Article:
Gordon Stoker: Singer with the Jordanaires

 

Gordon Stoker was the leader of the Jordanaires vocal group, who were billed alongside Elvis Presley on many of his hit records including "All Shook Up", "It's Now Or Never" and "Are You Lonesome Tonight". Elvis went as far as telling them, "Let's face it, if it hadn't been for you guys, there might not have been a me."

Gordon Stoker's mother, Willie, was one of the operators and his father, Ambus, the repairman for the telephone system in Gleason, Tennessee, where he was born in 1924. They encouraged his musical talent, so much so that he was playing organ at the Tumbling Creek Baptist Church when he was only eight.

He played piano for a family group, the Clement Trio, and in 1937 he was spotted at the Snead Grove Picnic by the John Daniel Quartet. He became their pianist when he left school at 15 and often played on the Grand Ole Opry.

During the war, Stoker worked as a teletype operator at an air base and then studied music at Oklahoma Baptist University. He rejoined the John Daniel Quartet and then became the pianist for the gospel group, the Jordanaires. With some changes in line-up, he became their lead tenor and by 1953, the vocal quartet was Stoker, Neal Matthews (second tenor), Hoyt Hawkins (baritone) and Cully Holt (bass), the last named being replaced by Ray Walker in 1958.

The Jordanaires recorded in their own right for Capitol Records, but they sang behind Ferlin Husky on his million-seller, "Gone", in 1953. They accompanied Eddy Arnold and Red Foley and had regular session work.

"Elvis loved the sound we had and he'd been hearing us on the Grand Ole Opry for years," Gordon Stoker told me in 1991. "We met him in Memphis in 1955. He was wearing a pink shirt and I had never seen a man in a pink shirt before! He was on Sun Records and he told us that if he ever got a major recording contract, we were going to sing with him. When RCA signed him, he asked for us and we were on his sessions in January 1956."

Those RCA records like "Don't Be Cruel", "Teddy Bear" and "A Fool Such As I" are enhanced by the Jordanaires with their oohs and aahs and bop-she-wahs. Stoker sang harmony duet with Elvis on "All Shook Up" and "Good Luck Charm" and he played piano on "Hound Dog" when the original pianist had to leave. The Jordanaires worked with Elvis on The Ed Sullivan Show in which he was filmed from the waist up. They appeared in his films, notably in the train sequence in GI Blues, where they perform "Frankfurt Special".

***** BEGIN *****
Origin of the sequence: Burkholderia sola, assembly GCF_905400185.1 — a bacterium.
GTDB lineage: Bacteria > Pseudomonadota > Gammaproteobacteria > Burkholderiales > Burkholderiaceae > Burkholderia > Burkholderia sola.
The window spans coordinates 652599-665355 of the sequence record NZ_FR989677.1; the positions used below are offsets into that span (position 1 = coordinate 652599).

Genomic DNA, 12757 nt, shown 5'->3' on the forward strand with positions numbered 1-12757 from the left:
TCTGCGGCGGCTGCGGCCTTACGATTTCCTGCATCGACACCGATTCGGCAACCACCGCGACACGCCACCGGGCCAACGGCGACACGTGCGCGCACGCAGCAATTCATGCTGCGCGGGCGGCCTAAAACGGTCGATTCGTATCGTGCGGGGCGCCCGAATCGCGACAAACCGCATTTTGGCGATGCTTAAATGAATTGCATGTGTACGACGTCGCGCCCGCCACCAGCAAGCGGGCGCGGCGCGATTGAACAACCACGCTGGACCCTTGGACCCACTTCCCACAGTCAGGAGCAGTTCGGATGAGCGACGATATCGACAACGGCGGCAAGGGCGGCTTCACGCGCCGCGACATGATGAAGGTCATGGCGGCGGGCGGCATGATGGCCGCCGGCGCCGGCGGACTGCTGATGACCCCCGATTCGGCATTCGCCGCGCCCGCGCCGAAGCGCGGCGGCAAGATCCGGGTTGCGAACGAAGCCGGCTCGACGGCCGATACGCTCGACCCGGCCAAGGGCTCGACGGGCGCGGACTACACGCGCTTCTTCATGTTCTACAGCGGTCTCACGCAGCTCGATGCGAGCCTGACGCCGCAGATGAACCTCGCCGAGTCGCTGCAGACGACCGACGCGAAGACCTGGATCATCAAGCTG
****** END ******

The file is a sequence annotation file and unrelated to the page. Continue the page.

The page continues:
Soon, every act in Nashville wanted the Jordanaires on their records. They sang "Crazy" with Patsy Cline "The Battle Of New Orleans" with Johnny Horton and "Big Bad John" with Jimmy Dean, and also with Presley's biggest rival, Rick Nelson, on "Lonesome Town".

Stoker recalled, "Jim Reeves was an old maid. He watched the clock and he wanted complete attention at all times. Elvis was never concerned about getting three numbers down in three hours, but Jim knew the longer it took, the less he got in royalties."

The Jordanaires had a busy life of recording sessions and TV commercials and they chose not to work with Presley when he returned to live performance in 1969. "You had to do what was best for you and your family, said Stoker, "and we took the right decision. I think that two shows a night in Vegas is what killed him. He wanted that second show to be as good as the first and so he took uppers to get him going again and then downers to put him to sleep."

The Jordanaires sang with Don McLean on his No l "Crying" (1980), and they became a touring act in their own right. They were featured in a long-running tribute show for Patsy Cline and in 1991 toured the UK with an Elvis interpreter, Johnny Earl.

Among their albums is The Jordanaires Sing Elvis' Gospel Favourites (1986). Stoker was a modest man who was proud of his time with Presley. He told me, "People will be talking about these records 200 years from now."

Hugh Gordon Stoker, singer: born Gleason, Tennessee 3 August 1924; married (two sons, one daughter; died Brentwood, Tennessee 27 March 2013.

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